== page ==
This is a time of conflicting messages. Power suits and McDonald's are two images you normally don't visualize together, though more and more, they may both be found in the corporate boardroom.
Remember "Dress For Success?" The power suit that was essential to looking professional? Though looking professional never went out of style, there came a day when consultants started telling employers they could motivate their workforce with no-cost perks like Casual Fridays, or even a permanent policy of business casual dress. Human resources said switching to business casual would make your firm more of a family and make people happier to be at work, especially during the long, long days of tax season. Now with the challenges of the economy and competition increasingly severe, is that changing? There's no evidence to suggest that droves of CPA firms have ordered their employees back to more formal attire, but for some individuals, the distaste for the dark suit has been replaced by the fear of the pink slip. You might say they believe they are hanging onto their jobs by the threads of their power suits, and they are going back to the dress-for-success mentality. Some say it's more imperative than ever to go back to formality... though the jury is still out on that one.
It's not difficult to understand the idea behind returning to the power suit. If the boss takes a walk through the office to decide who will stay and who will go, nobody wants to appear less-than-serious about his or her job, even if it means sacrificing the comfort of casual dress. It sounds counterintuitive at a time when thrift stores and Wal-Mart dominate the short list of retail businesses that are thriving, but The Wall Street Journal reported that menswear stores like The Moss Bros Group have considered marketing a "recession-proof suit... as a way to help business professionals look more serious and more indispensable.
So it this the way we are trending? Hadassah Baum, Executive Director of Beta Alpha Psi has her doubts. "To some degree this may be a marketing attempt to get people to buy more clothes." But as a key advisor to accounting graduates just entering the field, Baum does emphasize the importance of more formal attire. At a recent Beta Alpha Psi event she attended in Las Vegas, she noted that the students from the host chapter â Cal State Fullerton â were all dressed to the nines. "People seeking jobs need to stand out in the crowd to prospective employers. One of the ways to do that at this time where business casual has evolved to 'anything goes,' business attire indicates professionalism and seriousness about one's career, especially in the accounting/finance professions."
Baum also asked the keynote speaker at a recent Beta Alpha Psi conference â a partner at a major Indianapolis firm - if he sees the accounting profession headed back to the days of the power suit. His answer ... in his firm, business casual is still the rule within the office, and when his staff goes to the client, the nature of the client dictates the attire, as it always has. In general, the business wisdom to follow, at least for today, seems to be that business casual is still okay as long as you already have a job, but job-seekers may need to step it up a bit.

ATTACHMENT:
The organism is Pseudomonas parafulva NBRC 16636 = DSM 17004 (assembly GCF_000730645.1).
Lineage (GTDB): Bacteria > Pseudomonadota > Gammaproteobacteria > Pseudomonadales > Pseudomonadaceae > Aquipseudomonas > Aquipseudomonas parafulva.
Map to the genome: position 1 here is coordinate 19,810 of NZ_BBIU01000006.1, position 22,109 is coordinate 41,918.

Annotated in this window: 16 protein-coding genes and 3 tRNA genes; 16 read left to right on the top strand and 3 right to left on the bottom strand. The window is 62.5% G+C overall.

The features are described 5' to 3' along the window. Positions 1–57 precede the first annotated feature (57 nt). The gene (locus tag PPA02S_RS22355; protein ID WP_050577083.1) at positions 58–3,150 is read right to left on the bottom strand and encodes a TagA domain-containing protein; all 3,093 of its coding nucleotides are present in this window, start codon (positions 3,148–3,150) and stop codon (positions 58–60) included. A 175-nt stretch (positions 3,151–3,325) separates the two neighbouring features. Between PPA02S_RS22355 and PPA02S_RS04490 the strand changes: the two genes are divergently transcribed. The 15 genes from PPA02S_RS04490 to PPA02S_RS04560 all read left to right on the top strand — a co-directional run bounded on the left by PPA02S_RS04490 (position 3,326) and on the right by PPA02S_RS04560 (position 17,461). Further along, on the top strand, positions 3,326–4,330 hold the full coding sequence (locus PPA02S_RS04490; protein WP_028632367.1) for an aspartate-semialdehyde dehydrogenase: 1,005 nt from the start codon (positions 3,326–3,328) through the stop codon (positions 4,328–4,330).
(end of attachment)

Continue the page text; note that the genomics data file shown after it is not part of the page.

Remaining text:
What does any of this have to do with McDonald's?
As prices rise along with the tension of the general economy, McDonald's â which may be the ultimate in casual â is working its way into the cubicle and the boardroom more and more. Starbucks and other specialty coffee houses have done well in creating a customer base of coffee addicts. Patrons have enjoyed not just the beverages, but also being part of the somewhat high-end reputation of Starbucks. Unfortunately, the recent stores closures and employees job losses at Starbucks are evidence that the $4 or $5 a cup lattes have been one of the many casualties of the recession. So what becomes of the culture of coffee addicts who are already stressed out and who now are also suffering from caffeine withdrawal? Ahhh... McDonald's.
Long before the public read the financial writing on the wall, McDonald's started developing specialty coffees that rival Starbucks for taste and yet sell for a fraction of the cost. The only thing missing is the snob appeal. McDonald's is capitalizing on the lack of snob appeal with commercials that exalt the casual, non-highbrow, affectation-free atmosphere of the golden arches coffee. With the economy and the constant flow of negativity out of the federal government, there is more than enough stress to go around, without worrying about "putting on the dog" by drinking the right coffee.
Whatever your opinion of McDonald's, you have to admit that as they continue to thrive and Starbucks continues to lay off staff and close stores, the hamburger kings saw a recession era opportunity coming and prepared for it, just in time to offer an affordable alternative for a lost luxury. And to top it off, the dress code is come-as-you-are casual.
Starbucks is no slacker in innovation. You might say they created their own consumer base and as the economy gets back on its feet, they may yet find a way to recapture their former devotees. For now, how about backing off the emphasis on coffee sales and stepping up the sales of mugs emblazoned with the Starbucks logo? That way consumers can take their fancy mugs to McDonald's, fill them with good cheap coffee - which nobody has to know - and retain their highbrow Starbucks image. Win/Win!